the method of action of an antidepressant is different from studying aetiology and how to cure depression.
Biziere K, Kan JP, Souilhac J, Muyard JP, Roncucci R (1982) For this reason, some authors decided to abandon the Pharmacological evaluation of minaprine dihydrochloride, a term “model” of depression. They prefer the word “test”, new psychotropic drug. Arzneimittelforschung 32:824–831 Biziere K, Worms P, Kan JP, Mandel P, Garattini S, Roncucci R which corresponds to an examination of a critically key (1985) Minaprine, a new drug with antidepressant properties.
aspect of either the response to stress or to antidepressant drug action. It could help to reconsider their true role in the Bloch RG, Dooneief AS, Buchberg AS, Spellman S (1954) The process of discovery of novel antidepressants (O’Neil and clinical effect of isoniazid and iproniazid in the treatment ofpulmonary tuberculosis. Ann Int Med 40:881–900 Borsini F, Meli A (1988) Is the forced swimming test a suitable We totally agree that the FST is “a very specific cluster model for revealing antidepressant activity? Psychopharmacol- of stress-induced behaviours that have no direct, empirical Bourin M (1990) Is it possible to predict the activity of a new De Graaf JS, Van Riezen H, Berendsen HHG, Van Delft AML antidepressant in animals with simple psychopharmacological (1985) A set of behavioural tests predicting antidepressant Bourin M, Colombel MC, Malinge M, Bradwejn J (1991) Clonidine Denenberg VH, Talgo NW, Waters NS, Kenner GH (1990) A as a sensitizing agent in the forced swimming test for revealing computer-aided procedure for measuring swim rotation. Physiol antidepressant activity. J Psychiatry Neurosci 16:199–203 Bourin M, Redrobe JP, Hascoet M, Baker GB, Colombel MC (1996) Detke MJ, Lucki I (1996) Detection of serotonergic and noradren- A schematic representation of the psychopharmacological ergic antidepressants in the rat forced swimming test: the effects profile of antidepressants. Prog Neuropsychopharmacol Biol of water depth. Behav Brain Res 73:43–46 Devoize JL, Rigal F, Eschalier A, Trolese JF (1982) Naloxone Bourin M, Colombel MC, Redrobe JP, Nizard J, Hascoet M, Baker inhibits clomipramine in mouse forced swimming test. Eur J GB (1998) Evaluation of efficacies of different classes of antidepressants in the forced swimming test in mice at different Devoize JL, Rigal F, Eschalier A, Trolese JF, Renoux M (1984) ages. Prog Neuropsychopharmacol Biol Psychiatry 22:343–351 Influence of naloxone on antidepressant drug effects in the Bourin M, Fiocco AJ, Clenet F (2001) How valuable are animal forced swimming test in mice. Psychopharmacology 84:71–75 models in defining antidepressant activity? Hum Psychophar- Dubocovich ML, Mogilnicka E, Areso PM (1990) Antidepressant- like activity of the melatonin receptor antagonist, luzindole (N- Browne RG (1979) Effects of antidepressants and anticholinergics 0774), in the mouse behavioral despair test. Eur J Pharmacol in a mouse “behavioral despair” test. Eur J Pharmacol 58:331– Dulawa SC, Holick KA, Gundersen B, Hen R (2004) Effects of Bunney WE, Jr, Davis JM (1965) Norepinephrine in depressive chronic fluoxetine in animal models of anxiety and depression.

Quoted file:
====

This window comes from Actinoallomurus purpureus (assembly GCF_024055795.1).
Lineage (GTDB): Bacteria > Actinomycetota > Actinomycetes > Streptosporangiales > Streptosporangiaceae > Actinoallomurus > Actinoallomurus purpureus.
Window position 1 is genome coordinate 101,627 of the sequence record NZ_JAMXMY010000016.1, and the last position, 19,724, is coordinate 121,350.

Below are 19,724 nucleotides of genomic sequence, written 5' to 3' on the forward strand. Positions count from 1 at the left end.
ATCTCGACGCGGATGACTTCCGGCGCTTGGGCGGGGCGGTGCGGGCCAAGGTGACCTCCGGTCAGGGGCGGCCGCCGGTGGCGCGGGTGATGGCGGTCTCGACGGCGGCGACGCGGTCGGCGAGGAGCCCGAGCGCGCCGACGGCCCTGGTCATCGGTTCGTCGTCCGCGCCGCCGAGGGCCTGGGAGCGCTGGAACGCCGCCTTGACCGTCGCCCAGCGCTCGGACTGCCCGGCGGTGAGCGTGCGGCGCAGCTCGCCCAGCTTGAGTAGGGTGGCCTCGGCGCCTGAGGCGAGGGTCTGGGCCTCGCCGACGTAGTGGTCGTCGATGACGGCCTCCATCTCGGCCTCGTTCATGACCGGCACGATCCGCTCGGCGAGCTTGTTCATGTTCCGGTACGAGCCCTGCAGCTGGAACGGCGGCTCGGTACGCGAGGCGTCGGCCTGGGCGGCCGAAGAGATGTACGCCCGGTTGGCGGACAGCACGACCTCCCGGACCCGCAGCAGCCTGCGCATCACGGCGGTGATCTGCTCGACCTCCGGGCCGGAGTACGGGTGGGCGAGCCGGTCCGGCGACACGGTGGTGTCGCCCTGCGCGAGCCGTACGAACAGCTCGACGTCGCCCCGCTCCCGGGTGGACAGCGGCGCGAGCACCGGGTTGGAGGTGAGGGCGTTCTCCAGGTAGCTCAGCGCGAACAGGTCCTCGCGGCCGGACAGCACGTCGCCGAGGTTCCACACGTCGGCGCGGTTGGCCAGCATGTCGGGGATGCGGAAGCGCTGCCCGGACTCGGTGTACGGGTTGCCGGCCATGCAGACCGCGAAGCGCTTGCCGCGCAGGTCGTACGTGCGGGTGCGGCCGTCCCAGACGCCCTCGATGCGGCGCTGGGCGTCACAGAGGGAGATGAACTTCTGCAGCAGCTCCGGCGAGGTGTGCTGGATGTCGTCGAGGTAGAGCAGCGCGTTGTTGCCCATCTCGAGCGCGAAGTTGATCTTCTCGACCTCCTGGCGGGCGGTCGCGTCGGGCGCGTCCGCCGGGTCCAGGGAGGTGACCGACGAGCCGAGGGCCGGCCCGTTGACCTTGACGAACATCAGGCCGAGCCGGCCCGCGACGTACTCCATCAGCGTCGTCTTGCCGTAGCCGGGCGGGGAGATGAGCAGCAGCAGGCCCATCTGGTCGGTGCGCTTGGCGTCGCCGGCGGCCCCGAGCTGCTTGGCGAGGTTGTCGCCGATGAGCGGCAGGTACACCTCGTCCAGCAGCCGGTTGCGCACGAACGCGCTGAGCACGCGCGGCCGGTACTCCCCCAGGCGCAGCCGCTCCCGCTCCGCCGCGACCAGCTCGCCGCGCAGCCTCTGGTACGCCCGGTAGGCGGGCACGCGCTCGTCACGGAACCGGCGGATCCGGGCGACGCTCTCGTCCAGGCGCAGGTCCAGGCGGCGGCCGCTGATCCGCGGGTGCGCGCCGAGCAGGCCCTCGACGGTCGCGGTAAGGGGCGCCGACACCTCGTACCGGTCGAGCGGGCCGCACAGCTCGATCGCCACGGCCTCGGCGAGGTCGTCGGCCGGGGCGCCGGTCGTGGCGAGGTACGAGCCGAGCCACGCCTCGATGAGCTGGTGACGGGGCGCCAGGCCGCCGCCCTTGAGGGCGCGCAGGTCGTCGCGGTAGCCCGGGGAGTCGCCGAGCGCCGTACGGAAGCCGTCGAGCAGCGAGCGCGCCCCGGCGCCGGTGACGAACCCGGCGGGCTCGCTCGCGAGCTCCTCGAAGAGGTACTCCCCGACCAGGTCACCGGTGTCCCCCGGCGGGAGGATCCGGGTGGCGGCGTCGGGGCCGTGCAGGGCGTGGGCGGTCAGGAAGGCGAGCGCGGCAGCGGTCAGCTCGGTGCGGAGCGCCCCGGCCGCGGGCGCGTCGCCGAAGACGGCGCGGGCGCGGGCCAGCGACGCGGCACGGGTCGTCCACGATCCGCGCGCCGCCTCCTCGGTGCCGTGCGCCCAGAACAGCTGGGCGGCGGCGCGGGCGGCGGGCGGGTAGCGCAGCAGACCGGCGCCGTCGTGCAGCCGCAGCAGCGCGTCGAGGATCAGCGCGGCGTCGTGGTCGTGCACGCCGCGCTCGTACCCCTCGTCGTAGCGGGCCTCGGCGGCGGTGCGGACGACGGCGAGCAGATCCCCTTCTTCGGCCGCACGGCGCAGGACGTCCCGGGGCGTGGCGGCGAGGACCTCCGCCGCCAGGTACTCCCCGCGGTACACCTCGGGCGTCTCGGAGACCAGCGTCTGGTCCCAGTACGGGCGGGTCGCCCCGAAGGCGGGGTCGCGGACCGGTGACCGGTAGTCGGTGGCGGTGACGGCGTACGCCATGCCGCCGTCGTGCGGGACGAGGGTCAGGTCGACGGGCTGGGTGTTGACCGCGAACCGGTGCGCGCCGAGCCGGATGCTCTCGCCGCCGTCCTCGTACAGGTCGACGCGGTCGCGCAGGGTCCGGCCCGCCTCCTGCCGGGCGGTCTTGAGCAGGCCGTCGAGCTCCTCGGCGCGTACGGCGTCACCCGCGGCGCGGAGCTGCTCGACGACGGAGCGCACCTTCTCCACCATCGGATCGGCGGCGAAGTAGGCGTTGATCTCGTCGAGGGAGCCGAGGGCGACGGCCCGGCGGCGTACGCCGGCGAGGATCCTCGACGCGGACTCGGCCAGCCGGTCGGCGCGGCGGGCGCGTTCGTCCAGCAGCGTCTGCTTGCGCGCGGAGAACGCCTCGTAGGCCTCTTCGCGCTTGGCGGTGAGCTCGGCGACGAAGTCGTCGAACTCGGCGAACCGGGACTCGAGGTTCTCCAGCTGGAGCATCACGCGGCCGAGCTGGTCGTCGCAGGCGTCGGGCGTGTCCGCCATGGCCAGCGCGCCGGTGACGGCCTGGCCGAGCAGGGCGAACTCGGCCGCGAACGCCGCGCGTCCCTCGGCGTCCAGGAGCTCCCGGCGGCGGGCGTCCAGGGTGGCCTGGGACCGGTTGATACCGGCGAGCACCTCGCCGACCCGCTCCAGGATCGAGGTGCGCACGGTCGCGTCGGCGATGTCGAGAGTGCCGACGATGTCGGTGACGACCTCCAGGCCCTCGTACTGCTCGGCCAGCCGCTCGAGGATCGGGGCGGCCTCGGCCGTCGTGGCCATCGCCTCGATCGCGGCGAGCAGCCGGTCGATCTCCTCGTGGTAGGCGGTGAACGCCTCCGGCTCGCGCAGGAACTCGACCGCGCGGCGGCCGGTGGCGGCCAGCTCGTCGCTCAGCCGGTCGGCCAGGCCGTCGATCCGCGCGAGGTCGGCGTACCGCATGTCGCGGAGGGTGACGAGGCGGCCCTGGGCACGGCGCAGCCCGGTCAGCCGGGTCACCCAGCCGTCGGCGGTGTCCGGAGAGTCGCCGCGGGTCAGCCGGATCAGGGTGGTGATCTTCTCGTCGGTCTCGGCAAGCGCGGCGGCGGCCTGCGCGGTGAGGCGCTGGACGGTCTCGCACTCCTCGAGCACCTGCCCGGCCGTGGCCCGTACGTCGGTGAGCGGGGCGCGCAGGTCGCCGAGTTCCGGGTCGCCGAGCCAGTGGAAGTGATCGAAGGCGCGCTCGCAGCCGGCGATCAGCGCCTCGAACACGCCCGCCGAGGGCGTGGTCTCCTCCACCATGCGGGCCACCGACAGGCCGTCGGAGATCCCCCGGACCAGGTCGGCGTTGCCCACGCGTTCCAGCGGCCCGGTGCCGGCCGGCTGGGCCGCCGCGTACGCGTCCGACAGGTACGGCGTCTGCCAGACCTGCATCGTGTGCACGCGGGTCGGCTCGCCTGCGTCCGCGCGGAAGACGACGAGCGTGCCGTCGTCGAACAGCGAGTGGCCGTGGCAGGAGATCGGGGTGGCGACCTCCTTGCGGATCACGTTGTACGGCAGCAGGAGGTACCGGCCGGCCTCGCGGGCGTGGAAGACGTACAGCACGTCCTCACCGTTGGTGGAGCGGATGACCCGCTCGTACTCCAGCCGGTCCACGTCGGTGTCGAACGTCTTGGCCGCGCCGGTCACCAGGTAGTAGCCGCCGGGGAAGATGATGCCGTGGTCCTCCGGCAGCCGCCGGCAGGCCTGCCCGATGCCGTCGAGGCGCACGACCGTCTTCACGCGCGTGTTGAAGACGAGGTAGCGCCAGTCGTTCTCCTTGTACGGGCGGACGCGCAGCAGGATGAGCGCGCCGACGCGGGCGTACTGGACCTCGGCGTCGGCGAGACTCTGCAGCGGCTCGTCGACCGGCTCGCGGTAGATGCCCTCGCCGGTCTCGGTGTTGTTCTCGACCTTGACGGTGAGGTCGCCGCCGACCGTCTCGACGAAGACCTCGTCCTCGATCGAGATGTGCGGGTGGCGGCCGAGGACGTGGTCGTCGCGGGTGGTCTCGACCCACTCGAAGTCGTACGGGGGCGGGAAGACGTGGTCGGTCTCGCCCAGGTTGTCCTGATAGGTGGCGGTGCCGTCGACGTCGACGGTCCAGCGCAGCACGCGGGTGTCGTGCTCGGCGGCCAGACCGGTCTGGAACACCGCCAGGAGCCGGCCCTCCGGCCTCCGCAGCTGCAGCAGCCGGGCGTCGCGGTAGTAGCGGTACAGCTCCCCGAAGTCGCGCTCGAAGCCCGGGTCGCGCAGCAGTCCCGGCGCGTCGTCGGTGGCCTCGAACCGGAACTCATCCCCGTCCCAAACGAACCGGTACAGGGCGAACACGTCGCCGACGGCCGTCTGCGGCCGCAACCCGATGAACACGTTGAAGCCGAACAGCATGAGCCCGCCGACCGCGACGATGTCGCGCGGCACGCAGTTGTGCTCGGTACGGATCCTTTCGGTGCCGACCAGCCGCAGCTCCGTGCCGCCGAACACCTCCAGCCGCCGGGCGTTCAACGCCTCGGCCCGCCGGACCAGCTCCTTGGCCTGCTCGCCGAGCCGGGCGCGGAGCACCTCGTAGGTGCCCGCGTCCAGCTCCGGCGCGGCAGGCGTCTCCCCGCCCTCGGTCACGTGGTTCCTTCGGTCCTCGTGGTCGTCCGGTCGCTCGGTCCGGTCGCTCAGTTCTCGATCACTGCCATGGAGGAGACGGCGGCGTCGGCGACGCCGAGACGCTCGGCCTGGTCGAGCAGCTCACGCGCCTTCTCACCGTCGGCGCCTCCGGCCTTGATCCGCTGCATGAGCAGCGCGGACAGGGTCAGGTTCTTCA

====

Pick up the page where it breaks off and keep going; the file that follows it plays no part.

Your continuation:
reactions. A review. Arch Gen Psychiatry 13:483–494 Cabib S, Orsini C, Le Moal M, Piazza PV (2000) Abolition and Easton A, Arbuzova J, Turek FW (2003) The circadian Clock reversal of strain differences in behavioral responses to drugs of mutation increases exploratory activity and escape-seeking abuse after a brief experience. Science 289:463–465 Cabib S, Puglisi-Allegra S, Ventura R (2002) The contribution of Eisch AJ, Bolanos CA, de Wit J, Simonak RD, Pudiak CM, Barrot comparative studies in inbred strains of mice to the under- M, Verhaagen J, Nestler EJ (2003) Brain-derived neurotrophic standing of the hyperactive phenotype. Behav Brain Res factor in the ventral midbrain-nucleus accumbens pathway: a role in depression. Biol Psychiatry 54:994–1005 Clenet F, De Vos A, Bourin M (2001) Involvement of 5-HT(2C) Eschalier A, Rigal F, Devoize JL, Trolese JF, Grillon C (1983) receptors in the anti-immobility effects of antidepressants in the Morphine pretreatment reduces clomipramine effect in mouse forced swimming test in mice. Eur Neuropsychopharmacol forced-swimming test. Eur J Pharmacol 91:505–507 Gardier AM, Trillat AC, Malagie I, David D, Hascoet M, Colombel Coppen A (1967) The biochemistry of affective disorders. Br J MC, Jolliet P, Jacquot C, Hen R, Bourin M (2001) Recepteurs 5-HT1B de la serotonine et effets antidepresseurs des inhibiteurs Costa E, Garattini S, Valzelli L (1960) Interactions between de recapture selectif de la serotonine. CR Acad Sci Paris Life Geyer MA, Markou A (2000) Animal models of psychiatric Crabbe JC, Wahlsten D, Dudek BC (1999) Genetics of mouse disorders. In: The American College of Neuropsychopharma- behavior: interactions with laboratory environment. Science cology (ed) The fourth generation of progress online. ACNP Guo W, Todd K, Bourin M, Hascoet M, Kouadio F (1996) Additive Cryan JF, Mombereau C (2004) In search of a depressed mouse: effects of glyburide and antidepressants in the forced swimming utility of models for studying depression-related behavior in test: evidence for the involvement of potassium channel genetically modified mice. Mol Psychiatry 9:326–3577 blockade. Pharmacol Biochem Behav 54:725–7300 Cryan JF, Dalvi A, Jin SH, Hirsch BR, Lucki I, Thomas SA (2001) Harkin AJ, Bruce KH, Craft B, Paul IA (1999) Nitric oxide synthase Use of dopamine-beta-hydroxylase-deficient mice to determine inhibitors have antidepressant-like properties in mice. 1. Acute the role of norepinephrine in the mechanism of action of treatments are active in the forced swim test. Eur J Pharmacol antidepressant drugs. J Pharmacol Exp Ther 298:651–657 Cryan JF, Markou A, Lucki I (2002) Assessing antidepressant Heninger GR, Delgado PL, Charney DS (1996) The revised activity in rodents: recent developments and future needs.